Everyone agrees: Every month it’s getting cheaper to buy a house, and every month it’s getting more expensive to pay it off.

That’s life, right there in all it’s oxymoronic glory.

National home prices have now seen 9 straight months of price declines, with the average place now about 4.25% below the peak early last year, according to the latest PropTrack Home Price Index.

The new report has national home prices down another 0.21% in December, with all capitals but for Darwin and Hobart recording a decline.

Adelaide recorded its first post-pandemic price dip in December, slipping 0.18% in the final month of the year.

Key Proptrack takeaways:

  • Nationally, home prices declined by 0.21% over December, placing values 2.29% lower compared to 12 months ago.
  • Despite recent falls, prices nationally are still 29% above their pre-pandemic levels.
  • The largest monthly declines were seen in Canberra (-0.43%) and Melbourne (-0.34%). For Adelaide (-0.18%), this was the first monthly price drop seen post-pandemic.
  • In capital cities, prices are down 3.99% compared to their level a year ago, while regionally they are up 2.08%.

 

Over at CoreLogic, the numbers are even more telling.

The property data firm’s national Aussie Home Value Index fell -1.1% in December, taking house values -5.3% lower over the 2022 calendar year.

After the monthly rate of falls moderated between a bit in September and November, housing markets finished the year on a fizzle.

“The re-acceleration in the downwards trend was mostly driven by a worsening in the monthly rate of decline across Melbourne (which lifted 40 basis points between November’s -0.8%, and December’s -1.2% fall), but declines also accelerated across Sydney, Adelaide, Darwin and Canberra month-on-month, according to CoreLogic.

On the flip side, the pace of falls eased across Brisbane and Hobart, while value movements in Perth remained slightly positive for the second consecutive month.

That’s a first

The -5.3% drop in housing values through 2022 marks the first time since 2018 where national home values fell over the calendar year.

The 12 months to December also mark the largest calendar year decline since 2008, when values were down -6.4% amid the Global Financial Crisis, and successive interest rate rises.

CoreLogic 2022 annual home value falls:

  • Sydney (-12.1%)
  • Melbourne (-8.1%)
  • Hobart (-6.9%)
  • ACT (-3.3%)
  • Brisbane (-1.1%)

3 capitals saw values rise over the year:

  • Adelaide (10.1%)
  • Darwin (4.3%)
  • Perth (3.6%)

CoreLogic’s research director, Tim Lawless, says it’s been a year of contrasts.

Housing values mostly rising through the first 4 months, but then crashing as the RBA began its mad (and fastest ever) rate tightening cycle.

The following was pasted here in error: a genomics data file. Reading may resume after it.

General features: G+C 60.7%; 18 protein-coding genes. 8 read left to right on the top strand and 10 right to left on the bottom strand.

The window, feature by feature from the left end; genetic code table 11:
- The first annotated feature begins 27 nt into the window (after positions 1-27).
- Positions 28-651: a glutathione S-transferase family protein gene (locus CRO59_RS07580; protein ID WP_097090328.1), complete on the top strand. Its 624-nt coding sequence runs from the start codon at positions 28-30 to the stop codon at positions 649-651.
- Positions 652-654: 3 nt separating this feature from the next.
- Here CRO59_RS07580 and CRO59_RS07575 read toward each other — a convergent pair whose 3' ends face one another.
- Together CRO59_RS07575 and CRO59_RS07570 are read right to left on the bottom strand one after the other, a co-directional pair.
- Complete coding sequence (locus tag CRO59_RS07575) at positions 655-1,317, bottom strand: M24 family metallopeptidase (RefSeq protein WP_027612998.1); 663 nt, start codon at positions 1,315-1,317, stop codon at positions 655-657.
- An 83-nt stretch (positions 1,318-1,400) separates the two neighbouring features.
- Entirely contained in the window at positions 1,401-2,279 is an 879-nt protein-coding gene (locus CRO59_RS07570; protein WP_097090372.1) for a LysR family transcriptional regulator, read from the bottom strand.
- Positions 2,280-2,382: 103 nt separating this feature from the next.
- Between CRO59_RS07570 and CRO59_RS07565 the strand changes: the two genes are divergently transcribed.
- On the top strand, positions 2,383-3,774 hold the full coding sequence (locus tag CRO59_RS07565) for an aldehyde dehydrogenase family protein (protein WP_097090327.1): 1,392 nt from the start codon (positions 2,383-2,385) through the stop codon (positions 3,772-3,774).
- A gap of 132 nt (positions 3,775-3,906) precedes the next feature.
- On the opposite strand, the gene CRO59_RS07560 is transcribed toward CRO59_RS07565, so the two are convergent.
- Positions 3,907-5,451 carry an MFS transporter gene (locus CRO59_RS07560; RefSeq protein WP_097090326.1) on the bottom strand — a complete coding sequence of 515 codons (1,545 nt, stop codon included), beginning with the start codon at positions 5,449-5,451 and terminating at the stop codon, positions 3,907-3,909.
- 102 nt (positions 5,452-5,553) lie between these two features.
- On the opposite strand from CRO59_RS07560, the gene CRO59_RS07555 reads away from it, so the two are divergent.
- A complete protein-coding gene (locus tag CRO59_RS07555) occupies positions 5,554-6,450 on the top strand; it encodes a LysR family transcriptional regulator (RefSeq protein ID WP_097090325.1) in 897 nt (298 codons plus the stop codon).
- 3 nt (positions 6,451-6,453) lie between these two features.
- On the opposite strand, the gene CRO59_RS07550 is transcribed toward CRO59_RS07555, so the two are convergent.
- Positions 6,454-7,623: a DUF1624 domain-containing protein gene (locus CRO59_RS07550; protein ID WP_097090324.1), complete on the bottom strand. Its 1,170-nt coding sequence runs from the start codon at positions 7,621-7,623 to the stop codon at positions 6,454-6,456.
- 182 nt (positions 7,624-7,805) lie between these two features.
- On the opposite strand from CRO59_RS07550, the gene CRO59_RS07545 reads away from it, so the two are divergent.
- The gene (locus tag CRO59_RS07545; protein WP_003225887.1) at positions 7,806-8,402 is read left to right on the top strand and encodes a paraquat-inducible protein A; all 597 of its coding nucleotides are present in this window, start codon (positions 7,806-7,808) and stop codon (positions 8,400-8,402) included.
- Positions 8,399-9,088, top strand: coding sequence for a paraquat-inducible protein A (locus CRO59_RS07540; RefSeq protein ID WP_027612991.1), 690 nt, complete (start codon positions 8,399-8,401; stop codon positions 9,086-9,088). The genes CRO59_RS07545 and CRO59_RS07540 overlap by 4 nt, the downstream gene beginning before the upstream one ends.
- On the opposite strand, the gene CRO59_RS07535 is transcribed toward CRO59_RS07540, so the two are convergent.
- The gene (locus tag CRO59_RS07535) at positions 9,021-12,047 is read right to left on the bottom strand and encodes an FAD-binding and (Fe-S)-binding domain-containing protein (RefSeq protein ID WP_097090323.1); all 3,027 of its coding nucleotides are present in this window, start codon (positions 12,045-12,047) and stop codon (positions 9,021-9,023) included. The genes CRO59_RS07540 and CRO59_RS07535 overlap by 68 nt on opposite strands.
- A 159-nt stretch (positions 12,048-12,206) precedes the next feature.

“Our daily index series saw national home values peak on May 7, shortly after the cash rate moved off emergency lows. Since then, CoreLogic’s national index has fallen -8.2%, following a dramatic 28.9% rise in values through the upswing.”

The upper quartile of the housing market led the downturn through 2022, with most capital city and broad ‘rest-of-state’ regions recording weaker performance across the upper quartile relative to the lower quartile and broad middle of the market.

“The more expensive end of the market tends to lead the cycles, both through the upswing and the downturn. Importantly, recent months have seen some cities recording less of a performance gap between the broad value-based cohorts. Sydney is a good example, where upper quartile house values actually fell at a slower pace than values across the lower quartile and broad middle of the market through the final quarter of the year,” Mr Lawless said.

Although housing values across the combined regional areas of Australia were roughly unchanged over the year (+0.1%), results were more mixed across the states. Annual falls across Regional NSW (-2.7%) and Regional Victoria (-1.3%) offset annual gains across the remaining regional markets.

“Regional SA has been the stand out for growth conditions over the past year, with values up 17.1% through 2022,” Mr Lawless said. “The well-known Barossa wine region led the capital gains with a 23.0% rise in values over the calendar year.”

Despite the downturn across many areas of the country, housing values generally remain well above pre-COVID levels. Across the combined capital cities, dwelling values remained 11.7% above where they were at the onset of COVID (March 2020), while values across the combined regional markets are still up 32.2%.

“Melbourne is the only capital city where the current downwards trend is getting close to wiping out the entirety of COVID gains, with dwelling values only 1.5% above March 2020 levels,” Mr Lawless said.

“The relatively small difference between March 2020 and December 2022 levels can be attributed to a number of factors, including a larger drop in values during the early phase of COVID, a milder upswing through the growth cycle and the -8.3% drop since values peaked in February.”

At the other end of the scale is Adelaide, where housing values remain 42.8% above pre-COVID levels. Adelaide dwelling values recorded a 44.7% gain through the upswing, and have held relatively firm since interest rates started to rise, down only -1.3% from the recent peak.